Sierra Nevada Foothill Zone Conservation Assessment

In recent years the state has narrowed the gap between state concerns regarding biodiversity and ecosystem management, and the processes of local government and agencies that affect those concerns. While these efforts made some progress, none was sufficient to ensure the integration of existing data and analysis into local processes.

California Legacy Project

Systematic conservation planning is concerned with developing scientifically-guided conservation strategies over large planning areas. It requires formal measures of biodiversity, explicit conservation goals, recognition of trade-offs between biological conservation and other social goals, and explicit and repeatable procedures for producing alternative plans.

Coastal Reserves

Systematic conservation planning in marine environments has generally operated independently of land conservation planning, despite potentially strong coupling between land use, watershed processes, and coastal riverine, estuarine and marine ecosystems. There is increasing recognition of the impacts of human activities in the coastal zone and the need for conservation policy and design of coastal management systems to account for these impacts.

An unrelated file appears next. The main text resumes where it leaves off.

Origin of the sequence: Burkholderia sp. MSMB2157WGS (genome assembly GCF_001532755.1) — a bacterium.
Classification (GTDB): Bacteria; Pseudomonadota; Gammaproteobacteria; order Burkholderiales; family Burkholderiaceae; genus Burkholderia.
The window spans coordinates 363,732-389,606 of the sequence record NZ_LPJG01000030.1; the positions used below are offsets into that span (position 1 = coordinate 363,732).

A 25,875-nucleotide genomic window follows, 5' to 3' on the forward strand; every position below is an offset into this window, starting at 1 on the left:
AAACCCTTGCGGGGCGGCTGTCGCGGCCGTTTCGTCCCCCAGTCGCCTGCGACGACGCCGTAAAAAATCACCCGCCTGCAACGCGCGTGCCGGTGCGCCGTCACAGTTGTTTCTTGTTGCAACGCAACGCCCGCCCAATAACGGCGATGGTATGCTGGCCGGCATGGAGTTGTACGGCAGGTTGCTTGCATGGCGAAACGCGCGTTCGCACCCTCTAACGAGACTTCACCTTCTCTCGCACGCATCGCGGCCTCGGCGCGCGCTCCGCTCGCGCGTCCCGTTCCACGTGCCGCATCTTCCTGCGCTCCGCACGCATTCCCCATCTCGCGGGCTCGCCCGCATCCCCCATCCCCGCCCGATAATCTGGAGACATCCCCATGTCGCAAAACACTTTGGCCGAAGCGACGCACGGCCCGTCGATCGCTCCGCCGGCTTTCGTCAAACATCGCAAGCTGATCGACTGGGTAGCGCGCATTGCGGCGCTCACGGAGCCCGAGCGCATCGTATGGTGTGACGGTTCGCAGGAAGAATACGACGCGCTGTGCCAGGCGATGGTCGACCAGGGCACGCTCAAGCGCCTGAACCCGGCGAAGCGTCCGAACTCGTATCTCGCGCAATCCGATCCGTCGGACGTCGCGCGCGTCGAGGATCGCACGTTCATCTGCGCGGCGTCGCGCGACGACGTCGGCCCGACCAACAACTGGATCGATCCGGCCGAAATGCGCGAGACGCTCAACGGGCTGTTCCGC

Cost-effective farmland preservation: A framework for collaborative planning in rural communities

Many rural communities facing the loss of their agricultural heritage use market interventions such as conservation easements. Simple scoring methods are often used to rank farms for conservation action. These methods generally do not consider all the benefits that farmland provides nor do they appropriately measure the expected benefit of conservation action to achieve social goals cost-effectively. They also tend to be rigid in applying scientific information so that it is difficult to address competing social values in a collaborative planning process.

Distributed Graduate Seminar--State Wildlife Action Plans

In 2007 a distributed graduate seminar at eight universities analyzed the recently completed state wildlife action plans. We interviewed agency personnel and stakeholders in all 50 states to document impacts of the plans on conservation activities, current challenges to implementation, and  enabling mechanisms that have accelerated conservation progress.
Please visit the Products area for state-by-state and topical summaries of our findings.

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